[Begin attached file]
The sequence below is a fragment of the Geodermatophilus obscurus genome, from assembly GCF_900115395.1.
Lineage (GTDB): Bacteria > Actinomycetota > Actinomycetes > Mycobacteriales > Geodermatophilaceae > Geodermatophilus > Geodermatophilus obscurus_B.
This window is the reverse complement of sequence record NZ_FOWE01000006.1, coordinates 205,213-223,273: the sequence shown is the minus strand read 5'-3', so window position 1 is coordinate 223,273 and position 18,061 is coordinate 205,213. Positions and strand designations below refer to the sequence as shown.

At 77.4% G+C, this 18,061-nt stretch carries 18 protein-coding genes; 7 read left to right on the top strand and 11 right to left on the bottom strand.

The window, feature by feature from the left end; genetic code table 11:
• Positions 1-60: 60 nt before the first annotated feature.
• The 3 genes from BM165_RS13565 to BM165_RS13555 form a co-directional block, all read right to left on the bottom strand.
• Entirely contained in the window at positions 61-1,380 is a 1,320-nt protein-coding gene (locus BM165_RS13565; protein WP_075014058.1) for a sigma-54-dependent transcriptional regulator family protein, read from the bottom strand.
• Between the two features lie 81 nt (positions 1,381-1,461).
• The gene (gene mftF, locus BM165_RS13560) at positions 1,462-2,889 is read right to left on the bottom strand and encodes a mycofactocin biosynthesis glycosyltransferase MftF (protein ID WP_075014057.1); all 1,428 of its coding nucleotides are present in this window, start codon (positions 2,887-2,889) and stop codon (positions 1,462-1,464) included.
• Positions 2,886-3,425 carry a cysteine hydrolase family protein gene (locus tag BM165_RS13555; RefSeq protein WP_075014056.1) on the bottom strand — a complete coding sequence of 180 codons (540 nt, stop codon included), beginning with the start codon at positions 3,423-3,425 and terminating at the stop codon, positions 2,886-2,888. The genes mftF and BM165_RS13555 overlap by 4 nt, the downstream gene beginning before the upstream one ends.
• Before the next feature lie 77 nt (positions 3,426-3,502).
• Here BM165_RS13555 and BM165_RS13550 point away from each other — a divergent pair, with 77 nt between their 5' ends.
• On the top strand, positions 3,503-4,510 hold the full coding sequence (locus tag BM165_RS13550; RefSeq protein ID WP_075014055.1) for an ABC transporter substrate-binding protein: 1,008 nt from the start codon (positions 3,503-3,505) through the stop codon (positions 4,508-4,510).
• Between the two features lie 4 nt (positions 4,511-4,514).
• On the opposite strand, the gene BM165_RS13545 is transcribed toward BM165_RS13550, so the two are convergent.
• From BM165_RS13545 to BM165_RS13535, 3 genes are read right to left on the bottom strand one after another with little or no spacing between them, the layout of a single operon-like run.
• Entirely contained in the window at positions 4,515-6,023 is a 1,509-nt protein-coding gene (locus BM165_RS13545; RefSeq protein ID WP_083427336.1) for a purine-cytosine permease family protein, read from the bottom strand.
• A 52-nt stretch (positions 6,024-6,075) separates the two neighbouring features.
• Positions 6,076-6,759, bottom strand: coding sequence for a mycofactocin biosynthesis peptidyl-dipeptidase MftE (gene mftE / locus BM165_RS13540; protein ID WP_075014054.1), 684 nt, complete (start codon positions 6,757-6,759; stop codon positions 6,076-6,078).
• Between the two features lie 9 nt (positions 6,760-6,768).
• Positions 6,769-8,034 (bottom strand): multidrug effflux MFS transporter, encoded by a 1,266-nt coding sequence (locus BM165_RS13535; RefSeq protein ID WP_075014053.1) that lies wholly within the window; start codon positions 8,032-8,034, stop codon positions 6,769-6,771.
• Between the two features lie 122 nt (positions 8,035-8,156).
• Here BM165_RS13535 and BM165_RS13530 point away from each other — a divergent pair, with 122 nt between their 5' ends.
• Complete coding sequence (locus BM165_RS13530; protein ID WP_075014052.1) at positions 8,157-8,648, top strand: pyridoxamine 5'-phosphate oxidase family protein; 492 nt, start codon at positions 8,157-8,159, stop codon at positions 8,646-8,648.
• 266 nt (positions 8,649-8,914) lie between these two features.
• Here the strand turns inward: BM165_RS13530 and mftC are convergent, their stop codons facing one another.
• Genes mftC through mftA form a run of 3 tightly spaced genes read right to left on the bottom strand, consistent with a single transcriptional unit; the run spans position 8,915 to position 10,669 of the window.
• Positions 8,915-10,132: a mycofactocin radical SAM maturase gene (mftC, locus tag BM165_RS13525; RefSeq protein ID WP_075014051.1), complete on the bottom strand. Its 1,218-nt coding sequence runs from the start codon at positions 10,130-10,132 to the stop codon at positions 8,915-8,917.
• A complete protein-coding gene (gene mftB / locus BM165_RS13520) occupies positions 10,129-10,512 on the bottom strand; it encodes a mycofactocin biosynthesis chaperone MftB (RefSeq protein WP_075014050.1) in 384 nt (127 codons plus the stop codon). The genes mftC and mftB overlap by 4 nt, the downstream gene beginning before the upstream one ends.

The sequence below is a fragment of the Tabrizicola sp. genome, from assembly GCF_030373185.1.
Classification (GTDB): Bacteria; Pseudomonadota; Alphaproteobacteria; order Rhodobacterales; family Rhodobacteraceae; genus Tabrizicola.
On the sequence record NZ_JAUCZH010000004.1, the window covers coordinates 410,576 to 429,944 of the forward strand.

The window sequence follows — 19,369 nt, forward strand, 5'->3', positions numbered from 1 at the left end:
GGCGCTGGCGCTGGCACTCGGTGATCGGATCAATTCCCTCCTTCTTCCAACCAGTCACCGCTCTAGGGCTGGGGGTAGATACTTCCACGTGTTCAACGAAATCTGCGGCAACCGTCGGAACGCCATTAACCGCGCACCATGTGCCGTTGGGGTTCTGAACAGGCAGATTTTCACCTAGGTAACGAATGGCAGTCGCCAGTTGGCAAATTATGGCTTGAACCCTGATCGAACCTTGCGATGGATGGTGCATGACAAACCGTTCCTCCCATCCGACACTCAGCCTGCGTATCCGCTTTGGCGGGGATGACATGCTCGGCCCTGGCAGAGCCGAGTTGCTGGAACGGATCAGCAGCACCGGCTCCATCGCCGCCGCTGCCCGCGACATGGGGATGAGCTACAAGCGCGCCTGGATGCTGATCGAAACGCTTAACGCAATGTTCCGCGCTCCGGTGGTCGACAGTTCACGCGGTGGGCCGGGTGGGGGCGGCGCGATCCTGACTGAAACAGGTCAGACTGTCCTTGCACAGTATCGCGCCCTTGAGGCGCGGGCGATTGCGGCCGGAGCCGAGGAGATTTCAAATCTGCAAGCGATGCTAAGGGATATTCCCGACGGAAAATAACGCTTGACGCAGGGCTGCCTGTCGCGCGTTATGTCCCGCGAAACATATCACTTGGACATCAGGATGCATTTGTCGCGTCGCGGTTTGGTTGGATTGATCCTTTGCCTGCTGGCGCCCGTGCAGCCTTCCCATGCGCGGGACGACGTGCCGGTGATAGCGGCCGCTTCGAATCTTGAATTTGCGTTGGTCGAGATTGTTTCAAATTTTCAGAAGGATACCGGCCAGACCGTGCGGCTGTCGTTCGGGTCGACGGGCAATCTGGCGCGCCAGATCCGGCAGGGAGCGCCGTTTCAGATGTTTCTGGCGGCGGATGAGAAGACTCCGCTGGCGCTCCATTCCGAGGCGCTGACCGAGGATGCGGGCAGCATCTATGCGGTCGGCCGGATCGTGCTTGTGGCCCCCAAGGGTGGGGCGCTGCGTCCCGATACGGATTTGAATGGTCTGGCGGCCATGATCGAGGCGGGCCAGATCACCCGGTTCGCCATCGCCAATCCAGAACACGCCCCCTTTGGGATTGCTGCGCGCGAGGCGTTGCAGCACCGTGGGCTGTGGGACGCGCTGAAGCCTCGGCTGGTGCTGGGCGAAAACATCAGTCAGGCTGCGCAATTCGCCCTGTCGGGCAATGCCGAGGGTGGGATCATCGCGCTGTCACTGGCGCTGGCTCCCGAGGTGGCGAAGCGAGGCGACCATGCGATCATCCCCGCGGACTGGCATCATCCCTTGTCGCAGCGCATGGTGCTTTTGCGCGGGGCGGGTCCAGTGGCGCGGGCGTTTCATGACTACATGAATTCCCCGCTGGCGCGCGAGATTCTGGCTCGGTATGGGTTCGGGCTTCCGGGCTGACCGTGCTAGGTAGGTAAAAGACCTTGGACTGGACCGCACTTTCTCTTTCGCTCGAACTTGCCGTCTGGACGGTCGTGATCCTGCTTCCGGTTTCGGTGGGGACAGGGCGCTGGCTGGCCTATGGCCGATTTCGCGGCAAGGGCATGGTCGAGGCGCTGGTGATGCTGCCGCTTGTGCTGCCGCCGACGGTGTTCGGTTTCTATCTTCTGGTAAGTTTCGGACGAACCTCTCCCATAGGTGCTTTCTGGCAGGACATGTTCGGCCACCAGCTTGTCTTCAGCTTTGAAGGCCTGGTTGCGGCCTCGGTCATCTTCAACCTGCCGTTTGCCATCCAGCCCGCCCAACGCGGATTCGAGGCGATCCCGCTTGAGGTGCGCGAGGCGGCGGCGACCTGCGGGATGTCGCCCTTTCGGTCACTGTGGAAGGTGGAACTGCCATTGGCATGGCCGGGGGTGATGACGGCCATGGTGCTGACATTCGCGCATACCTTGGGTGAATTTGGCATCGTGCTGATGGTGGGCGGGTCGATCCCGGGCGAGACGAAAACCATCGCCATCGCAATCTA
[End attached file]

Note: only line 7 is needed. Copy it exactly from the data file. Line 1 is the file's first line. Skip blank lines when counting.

• The 3 genes from BM165_RS13565 to BM165_RS13555 form a co-directional block, all read right to left on the bottom strand.